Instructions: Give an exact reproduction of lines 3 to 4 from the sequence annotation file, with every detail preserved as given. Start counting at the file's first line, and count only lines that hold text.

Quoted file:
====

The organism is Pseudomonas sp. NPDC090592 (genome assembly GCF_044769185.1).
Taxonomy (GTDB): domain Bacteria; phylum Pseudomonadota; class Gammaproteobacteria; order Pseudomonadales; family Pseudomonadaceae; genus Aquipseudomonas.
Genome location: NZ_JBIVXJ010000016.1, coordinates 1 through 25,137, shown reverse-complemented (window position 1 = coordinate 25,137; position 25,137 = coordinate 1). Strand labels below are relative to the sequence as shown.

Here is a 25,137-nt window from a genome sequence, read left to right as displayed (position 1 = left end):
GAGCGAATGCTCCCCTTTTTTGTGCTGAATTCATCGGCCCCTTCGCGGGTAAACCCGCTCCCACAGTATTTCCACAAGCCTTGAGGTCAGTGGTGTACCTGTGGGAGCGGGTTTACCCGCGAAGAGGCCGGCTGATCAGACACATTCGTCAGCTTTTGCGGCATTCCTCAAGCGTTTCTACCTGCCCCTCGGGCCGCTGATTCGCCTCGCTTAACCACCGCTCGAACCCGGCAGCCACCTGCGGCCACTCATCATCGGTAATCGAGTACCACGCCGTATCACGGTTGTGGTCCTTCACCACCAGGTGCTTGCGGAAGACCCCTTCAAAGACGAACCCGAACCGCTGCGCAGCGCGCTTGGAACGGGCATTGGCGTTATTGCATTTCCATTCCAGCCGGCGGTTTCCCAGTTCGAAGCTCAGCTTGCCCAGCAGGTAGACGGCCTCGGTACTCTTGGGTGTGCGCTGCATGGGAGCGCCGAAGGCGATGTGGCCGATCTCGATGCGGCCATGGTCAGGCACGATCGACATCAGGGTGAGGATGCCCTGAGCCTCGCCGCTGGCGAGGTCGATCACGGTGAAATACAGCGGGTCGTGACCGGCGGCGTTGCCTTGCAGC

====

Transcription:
Genome location: NZ_JBIVXJ010000016.1, coordinates 1 through 25,137, shown reverse-complemented (window position 1 = coordinate 25,137; position 25,137 = coordinate 1). Strand labels below are relative to the sequence as shown.

Here is a 25,137-nt window from a genome sequence, read left to right as displayed (position 1 = left end):